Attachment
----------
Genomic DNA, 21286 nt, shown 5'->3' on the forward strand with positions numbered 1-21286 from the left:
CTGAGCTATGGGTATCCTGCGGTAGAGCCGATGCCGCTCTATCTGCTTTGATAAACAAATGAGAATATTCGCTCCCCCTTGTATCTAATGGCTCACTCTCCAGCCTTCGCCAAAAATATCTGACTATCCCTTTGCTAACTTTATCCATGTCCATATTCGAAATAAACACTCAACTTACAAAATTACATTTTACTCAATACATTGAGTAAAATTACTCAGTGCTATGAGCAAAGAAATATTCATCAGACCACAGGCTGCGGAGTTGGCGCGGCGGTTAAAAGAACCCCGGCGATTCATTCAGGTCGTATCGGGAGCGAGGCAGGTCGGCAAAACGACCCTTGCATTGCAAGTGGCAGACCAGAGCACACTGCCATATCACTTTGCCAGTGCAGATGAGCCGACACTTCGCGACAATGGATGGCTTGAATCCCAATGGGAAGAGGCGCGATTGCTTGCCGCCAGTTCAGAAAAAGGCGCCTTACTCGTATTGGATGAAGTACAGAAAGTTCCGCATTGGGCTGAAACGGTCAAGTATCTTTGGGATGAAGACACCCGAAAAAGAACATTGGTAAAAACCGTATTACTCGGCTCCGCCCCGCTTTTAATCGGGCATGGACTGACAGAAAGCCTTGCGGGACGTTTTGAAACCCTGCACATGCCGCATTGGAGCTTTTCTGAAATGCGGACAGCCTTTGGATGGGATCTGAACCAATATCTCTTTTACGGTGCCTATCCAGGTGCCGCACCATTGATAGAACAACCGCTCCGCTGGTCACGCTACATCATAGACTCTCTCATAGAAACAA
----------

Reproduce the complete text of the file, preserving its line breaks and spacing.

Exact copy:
Genomic DNA, 21286 nt, shown 5'->3' on the forward strand with positions numbered 1-21286 from the left:
CTGAGCTATGGGTATCCTGCGGTAGAGCCGATGCCGCTCTATCTGCTTTGATAAACAAATGAGAATATTCGCTCCCCCTTGTATCTAATGGCTCACTCTCCAGCCTTCGCCAAAAATATCTGACTATCCCTTTGCTAACTTTATCCATGTCCATATTCGAAATAAACACTCAACTTACAAAATTACATTTTACTCAATACATTGAGTAAAATTACTCAGTGCTATGAGCAAAGAAATATTCATCAGACCACAGGCTGCGGAGTTGGCGCGGCGGTTAAAAGAACCCCGGCGATTCATTCAGGTCGTATCGGGAGCGAGGCAGGTCGGCAAAACGACCCTTGCATTGCAAGTGGCAGACCAGAGCACACTGCCATATCACTTTGCCAGTGCAGATGAGCCGACACTTCGCGACAATGGATGGCTTGAATCCCAATGGGAAGAGGCGCGATTGCTTGCCGCCAGTTCAGAAAAAGGCGCCTTACTCGTATTGGATGAAGTACAGAAAGTTCCGCATTGGGCTGAAACGGTCAAGTATCTTTGGGATGAAGACACCCGAAAAAGAACATTGGTAAAAACCGTATTACTCGGCTCCGCCCCGCTTTTAATCGGGCATGGACTGACAGAAAGCCTTGCGGGACGTTTTGAAACCCTGCACATGCCGCATTGGAGCTTTTCTGAAATGCGGACAGCCTTTGGATGGGATCTGAACCAATATCTCTTTTACGGTGCCTATCCAGGTGCCGCACCATTGATAGAACAACCGCTCCGCTGGTCACGCTACATCATAGACTCTCTCATAGAAACAA